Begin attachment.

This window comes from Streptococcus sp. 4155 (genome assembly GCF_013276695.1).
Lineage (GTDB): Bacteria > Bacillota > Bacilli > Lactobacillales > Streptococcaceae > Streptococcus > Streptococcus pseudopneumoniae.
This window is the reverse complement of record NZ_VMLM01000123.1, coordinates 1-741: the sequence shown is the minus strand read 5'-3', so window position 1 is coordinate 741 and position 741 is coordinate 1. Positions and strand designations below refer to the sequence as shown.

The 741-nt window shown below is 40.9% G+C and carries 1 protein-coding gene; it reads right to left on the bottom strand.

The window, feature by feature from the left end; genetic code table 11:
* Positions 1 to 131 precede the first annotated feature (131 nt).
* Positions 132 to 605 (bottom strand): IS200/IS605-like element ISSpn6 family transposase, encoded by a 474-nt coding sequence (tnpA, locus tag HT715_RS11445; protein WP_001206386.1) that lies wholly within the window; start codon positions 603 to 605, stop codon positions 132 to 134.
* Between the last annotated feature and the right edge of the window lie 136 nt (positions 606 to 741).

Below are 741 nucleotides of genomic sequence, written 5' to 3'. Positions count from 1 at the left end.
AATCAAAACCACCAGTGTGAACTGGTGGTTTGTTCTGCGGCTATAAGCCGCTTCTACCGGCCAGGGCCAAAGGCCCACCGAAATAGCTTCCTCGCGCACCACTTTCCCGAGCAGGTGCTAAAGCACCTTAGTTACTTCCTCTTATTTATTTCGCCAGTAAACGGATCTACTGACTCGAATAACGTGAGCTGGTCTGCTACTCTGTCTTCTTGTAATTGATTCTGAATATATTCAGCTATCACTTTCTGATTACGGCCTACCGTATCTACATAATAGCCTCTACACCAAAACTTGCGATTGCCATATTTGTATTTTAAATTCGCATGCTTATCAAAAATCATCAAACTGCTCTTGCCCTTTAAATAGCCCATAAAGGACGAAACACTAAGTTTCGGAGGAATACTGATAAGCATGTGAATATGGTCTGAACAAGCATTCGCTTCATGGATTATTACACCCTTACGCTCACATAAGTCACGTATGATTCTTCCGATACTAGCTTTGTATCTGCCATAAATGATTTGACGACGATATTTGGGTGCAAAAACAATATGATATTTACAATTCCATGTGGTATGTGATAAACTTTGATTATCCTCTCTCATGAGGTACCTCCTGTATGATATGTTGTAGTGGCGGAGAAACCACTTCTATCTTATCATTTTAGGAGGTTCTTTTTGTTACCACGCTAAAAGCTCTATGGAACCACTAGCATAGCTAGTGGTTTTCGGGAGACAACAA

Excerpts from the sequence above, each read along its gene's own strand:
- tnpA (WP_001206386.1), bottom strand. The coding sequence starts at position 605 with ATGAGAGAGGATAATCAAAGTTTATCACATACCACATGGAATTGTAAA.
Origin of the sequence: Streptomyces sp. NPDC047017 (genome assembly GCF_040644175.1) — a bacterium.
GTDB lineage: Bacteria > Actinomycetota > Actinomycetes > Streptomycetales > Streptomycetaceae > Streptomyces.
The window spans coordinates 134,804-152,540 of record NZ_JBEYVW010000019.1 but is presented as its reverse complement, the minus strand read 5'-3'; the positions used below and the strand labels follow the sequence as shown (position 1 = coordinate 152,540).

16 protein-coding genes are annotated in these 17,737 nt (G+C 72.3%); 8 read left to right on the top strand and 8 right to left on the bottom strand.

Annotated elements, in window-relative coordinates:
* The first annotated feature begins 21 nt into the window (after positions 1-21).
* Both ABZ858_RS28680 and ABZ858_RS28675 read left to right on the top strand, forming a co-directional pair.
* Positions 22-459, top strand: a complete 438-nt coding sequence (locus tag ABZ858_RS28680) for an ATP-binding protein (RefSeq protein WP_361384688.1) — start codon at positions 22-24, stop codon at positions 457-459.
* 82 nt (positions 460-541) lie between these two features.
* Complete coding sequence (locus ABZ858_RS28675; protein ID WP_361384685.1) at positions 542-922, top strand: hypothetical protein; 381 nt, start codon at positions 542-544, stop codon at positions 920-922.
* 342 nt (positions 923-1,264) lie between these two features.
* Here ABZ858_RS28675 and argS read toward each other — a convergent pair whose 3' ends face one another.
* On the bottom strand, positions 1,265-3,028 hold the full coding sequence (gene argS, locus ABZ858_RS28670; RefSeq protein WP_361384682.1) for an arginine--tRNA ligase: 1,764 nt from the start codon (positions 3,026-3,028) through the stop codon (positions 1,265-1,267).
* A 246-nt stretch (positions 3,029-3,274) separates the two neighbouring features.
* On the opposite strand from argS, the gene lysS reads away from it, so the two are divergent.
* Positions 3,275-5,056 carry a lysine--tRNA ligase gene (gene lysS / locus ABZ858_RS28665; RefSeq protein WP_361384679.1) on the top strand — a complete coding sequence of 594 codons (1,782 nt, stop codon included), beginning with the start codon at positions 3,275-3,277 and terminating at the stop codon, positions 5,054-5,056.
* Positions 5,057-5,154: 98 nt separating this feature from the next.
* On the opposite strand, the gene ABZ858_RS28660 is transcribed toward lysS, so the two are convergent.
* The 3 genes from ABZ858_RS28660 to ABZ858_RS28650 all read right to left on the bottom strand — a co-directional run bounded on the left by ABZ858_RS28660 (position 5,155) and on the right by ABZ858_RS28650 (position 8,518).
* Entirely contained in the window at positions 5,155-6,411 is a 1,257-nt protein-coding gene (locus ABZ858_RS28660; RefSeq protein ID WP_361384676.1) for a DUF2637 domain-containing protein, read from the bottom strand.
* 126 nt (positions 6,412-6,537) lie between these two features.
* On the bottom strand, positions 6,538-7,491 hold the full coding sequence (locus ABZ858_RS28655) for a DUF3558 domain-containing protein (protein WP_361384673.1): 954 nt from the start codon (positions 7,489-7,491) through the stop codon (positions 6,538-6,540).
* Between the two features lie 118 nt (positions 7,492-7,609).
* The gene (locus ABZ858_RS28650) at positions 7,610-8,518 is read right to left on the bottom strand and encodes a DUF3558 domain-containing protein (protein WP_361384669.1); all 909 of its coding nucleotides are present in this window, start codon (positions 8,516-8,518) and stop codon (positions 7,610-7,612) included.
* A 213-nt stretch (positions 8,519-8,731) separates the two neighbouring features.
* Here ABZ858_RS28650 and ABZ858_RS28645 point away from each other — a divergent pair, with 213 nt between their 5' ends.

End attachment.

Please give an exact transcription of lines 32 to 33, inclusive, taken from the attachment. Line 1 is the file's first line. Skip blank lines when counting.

* Entirely contained in the window at positions 5,155-6,411 is a 1,257-nt protein-coding gene (locus ABZ858_RS28660; RefSeq protein ID WP_361384676.1) for a DUF2637 domain-containing protein, read from the bottom strand.
* 126 nt (positions 6,412-6,537) lie between these two features.